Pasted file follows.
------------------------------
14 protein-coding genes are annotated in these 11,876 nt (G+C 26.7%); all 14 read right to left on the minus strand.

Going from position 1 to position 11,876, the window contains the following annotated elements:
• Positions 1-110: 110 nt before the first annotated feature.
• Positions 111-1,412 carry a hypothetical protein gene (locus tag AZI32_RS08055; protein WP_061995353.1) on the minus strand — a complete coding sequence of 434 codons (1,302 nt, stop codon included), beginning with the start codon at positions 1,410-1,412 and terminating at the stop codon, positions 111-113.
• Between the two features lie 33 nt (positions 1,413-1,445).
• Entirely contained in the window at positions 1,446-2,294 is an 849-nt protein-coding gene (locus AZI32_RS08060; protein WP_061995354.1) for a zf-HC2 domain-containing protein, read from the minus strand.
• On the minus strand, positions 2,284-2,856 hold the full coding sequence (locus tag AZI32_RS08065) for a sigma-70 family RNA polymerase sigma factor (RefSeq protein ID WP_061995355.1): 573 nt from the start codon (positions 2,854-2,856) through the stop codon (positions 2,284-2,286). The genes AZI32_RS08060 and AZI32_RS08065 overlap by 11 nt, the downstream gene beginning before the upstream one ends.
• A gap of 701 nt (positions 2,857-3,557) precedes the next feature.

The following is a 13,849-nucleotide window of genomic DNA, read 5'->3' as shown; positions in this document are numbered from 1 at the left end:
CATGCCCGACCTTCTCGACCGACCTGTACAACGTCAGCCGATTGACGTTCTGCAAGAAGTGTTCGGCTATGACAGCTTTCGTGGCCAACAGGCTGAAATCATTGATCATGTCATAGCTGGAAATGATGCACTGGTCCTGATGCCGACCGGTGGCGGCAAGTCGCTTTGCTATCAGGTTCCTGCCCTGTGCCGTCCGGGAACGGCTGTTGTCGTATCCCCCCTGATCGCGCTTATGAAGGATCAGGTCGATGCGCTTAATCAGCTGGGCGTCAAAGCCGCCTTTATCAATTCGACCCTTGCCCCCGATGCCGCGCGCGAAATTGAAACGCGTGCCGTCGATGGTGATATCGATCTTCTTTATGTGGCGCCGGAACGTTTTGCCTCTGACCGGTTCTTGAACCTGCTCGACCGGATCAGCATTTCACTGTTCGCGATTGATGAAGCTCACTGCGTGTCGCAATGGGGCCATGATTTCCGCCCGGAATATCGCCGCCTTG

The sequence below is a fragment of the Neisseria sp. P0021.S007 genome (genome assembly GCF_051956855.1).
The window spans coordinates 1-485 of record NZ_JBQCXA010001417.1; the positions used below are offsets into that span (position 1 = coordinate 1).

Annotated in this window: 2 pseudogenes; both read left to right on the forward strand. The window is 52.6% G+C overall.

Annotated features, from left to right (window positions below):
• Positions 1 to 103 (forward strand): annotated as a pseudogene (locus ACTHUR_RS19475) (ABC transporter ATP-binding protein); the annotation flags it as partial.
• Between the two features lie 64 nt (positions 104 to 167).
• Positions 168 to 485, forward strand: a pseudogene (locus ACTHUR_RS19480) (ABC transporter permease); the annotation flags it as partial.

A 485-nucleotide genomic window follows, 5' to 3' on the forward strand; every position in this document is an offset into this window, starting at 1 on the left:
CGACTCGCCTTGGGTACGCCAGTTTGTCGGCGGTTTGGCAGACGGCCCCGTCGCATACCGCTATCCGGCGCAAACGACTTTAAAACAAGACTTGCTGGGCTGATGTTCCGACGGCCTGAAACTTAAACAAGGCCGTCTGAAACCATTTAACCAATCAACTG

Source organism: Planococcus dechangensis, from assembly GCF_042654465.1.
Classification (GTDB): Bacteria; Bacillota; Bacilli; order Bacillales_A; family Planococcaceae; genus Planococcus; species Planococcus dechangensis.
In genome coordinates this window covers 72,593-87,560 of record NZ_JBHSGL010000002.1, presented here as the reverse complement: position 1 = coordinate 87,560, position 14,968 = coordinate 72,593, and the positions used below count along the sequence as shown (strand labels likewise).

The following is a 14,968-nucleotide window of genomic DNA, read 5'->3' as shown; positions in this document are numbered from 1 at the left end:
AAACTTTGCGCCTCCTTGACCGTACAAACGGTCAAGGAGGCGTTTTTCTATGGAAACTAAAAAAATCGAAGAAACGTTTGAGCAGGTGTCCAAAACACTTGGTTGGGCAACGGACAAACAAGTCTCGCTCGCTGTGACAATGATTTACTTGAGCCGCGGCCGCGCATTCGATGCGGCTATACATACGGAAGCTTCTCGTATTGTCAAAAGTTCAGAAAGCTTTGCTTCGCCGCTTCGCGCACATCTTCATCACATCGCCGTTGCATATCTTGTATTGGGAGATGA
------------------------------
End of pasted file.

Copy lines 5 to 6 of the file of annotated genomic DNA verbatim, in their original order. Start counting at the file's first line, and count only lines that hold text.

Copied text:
• Between the two features lie 33 nt (positions 1,413-1,445).
• Entirely contained in the window at positions 1,446-2,294 is an 849-nt protein-coding gene (locus AZI32_RS08060; protein WP_061995354.1) for a zf-HC2 domain-containing protein, read from the minus strand.